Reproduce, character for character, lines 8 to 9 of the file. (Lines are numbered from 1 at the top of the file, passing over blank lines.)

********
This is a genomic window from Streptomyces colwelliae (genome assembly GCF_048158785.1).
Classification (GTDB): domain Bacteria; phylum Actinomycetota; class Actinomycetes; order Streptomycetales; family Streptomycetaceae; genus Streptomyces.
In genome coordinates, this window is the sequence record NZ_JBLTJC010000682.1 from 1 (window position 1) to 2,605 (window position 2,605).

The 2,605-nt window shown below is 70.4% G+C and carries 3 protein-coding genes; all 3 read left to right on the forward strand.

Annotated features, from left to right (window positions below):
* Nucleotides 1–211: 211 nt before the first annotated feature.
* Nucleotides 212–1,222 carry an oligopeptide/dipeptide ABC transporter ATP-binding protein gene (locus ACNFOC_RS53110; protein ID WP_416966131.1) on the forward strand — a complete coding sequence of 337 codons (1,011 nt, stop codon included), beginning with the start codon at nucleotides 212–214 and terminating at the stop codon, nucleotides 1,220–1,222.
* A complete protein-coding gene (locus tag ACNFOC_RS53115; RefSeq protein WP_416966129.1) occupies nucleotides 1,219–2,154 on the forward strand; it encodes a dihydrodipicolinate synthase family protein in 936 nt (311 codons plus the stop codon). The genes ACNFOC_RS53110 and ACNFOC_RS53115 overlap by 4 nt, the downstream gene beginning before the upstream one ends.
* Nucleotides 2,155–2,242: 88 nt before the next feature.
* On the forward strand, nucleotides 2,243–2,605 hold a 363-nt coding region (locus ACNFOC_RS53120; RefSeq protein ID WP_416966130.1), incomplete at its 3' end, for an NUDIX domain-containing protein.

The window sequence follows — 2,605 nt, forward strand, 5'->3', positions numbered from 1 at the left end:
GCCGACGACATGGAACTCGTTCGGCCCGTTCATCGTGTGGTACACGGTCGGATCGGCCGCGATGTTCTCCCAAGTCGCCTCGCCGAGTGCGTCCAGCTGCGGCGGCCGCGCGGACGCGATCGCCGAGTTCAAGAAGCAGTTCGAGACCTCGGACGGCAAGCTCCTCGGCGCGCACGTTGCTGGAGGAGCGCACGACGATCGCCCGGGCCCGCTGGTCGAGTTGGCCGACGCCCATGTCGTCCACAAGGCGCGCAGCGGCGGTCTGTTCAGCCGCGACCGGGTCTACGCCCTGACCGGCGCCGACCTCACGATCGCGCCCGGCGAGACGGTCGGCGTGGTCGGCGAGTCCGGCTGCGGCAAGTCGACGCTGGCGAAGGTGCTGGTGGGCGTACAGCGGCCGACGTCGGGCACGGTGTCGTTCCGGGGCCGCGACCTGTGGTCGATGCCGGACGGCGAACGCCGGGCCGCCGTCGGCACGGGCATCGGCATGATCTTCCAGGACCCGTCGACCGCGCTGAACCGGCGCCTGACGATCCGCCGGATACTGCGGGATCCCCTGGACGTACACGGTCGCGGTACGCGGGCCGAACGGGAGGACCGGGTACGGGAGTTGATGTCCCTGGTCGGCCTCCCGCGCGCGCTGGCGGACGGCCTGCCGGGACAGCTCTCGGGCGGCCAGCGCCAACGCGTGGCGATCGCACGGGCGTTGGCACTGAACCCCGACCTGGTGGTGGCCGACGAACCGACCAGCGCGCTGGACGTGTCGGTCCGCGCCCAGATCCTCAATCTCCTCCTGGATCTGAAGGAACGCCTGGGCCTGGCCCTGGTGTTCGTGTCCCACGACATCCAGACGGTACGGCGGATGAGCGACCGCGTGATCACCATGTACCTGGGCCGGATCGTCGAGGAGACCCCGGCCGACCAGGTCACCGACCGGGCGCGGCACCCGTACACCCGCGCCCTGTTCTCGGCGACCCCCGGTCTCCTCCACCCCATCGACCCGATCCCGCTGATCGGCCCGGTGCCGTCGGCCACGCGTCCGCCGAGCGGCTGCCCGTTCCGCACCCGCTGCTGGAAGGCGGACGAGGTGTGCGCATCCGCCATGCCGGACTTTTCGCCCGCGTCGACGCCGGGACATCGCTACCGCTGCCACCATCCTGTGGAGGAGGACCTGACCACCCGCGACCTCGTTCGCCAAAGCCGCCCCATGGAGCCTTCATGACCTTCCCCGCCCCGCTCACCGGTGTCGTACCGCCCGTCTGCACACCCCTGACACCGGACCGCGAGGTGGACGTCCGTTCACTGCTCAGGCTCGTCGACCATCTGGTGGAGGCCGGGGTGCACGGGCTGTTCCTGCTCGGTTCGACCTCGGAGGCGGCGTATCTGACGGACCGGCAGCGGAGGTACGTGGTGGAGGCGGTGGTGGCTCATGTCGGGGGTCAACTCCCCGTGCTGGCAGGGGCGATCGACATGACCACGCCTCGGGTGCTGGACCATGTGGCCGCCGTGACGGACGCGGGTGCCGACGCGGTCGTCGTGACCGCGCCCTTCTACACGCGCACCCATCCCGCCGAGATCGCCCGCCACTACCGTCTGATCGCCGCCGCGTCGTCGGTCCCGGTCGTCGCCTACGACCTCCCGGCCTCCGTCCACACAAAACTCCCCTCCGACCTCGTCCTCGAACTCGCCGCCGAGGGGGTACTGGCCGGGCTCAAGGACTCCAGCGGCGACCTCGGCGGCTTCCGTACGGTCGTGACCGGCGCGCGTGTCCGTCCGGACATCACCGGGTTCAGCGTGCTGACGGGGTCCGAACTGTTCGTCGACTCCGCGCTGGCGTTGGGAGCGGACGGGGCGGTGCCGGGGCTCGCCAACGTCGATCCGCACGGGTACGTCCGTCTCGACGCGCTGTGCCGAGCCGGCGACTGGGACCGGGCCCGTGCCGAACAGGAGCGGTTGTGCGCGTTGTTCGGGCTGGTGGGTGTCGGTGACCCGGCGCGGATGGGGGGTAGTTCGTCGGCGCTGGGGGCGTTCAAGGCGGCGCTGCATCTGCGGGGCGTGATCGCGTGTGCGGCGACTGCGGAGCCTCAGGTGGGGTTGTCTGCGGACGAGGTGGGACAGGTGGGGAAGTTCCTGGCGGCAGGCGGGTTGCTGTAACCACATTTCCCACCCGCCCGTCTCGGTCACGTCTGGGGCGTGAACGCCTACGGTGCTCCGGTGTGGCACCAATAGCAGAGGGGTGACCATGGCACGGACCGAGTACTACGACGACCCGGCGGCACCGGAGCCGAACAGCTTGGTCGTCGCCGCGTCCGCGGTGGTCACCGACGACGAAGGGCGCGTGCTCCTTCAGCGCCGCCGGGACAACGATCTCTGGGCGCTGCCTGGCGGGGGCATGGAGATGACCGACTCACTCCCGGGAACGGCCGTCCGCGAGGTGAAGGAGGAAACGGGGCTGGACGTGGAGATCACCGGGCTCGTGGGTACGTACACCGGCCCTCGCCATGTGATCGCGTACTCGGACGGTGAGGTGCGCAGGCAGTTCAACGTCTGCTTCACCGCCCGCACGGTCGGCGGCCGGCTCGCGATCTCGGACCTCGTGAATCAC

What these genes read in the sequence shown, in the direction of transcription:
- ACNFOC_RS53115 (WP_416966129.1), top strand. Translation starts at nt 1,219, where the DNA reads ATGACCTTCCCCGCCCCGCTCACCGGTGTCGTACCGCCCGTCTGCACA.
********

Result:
* A complete protein-coding gene (locus tag ACNFOC_RS53115; RefSeq protein WP_416966129.1) occupies nucleotides 1,219–2,154 on the forward strand; it encodes a dihydrodipicolinate synthase family protein in 936 nt (311 codons plus the stop codon). The genes ACNFOC_RS53110 and ACNFOC_RS53115 overlap by 4 nt, the downstream gene beginning before the upstream one ends.
* Nucleotides 2,155–2,242: 88 nt before the next feature.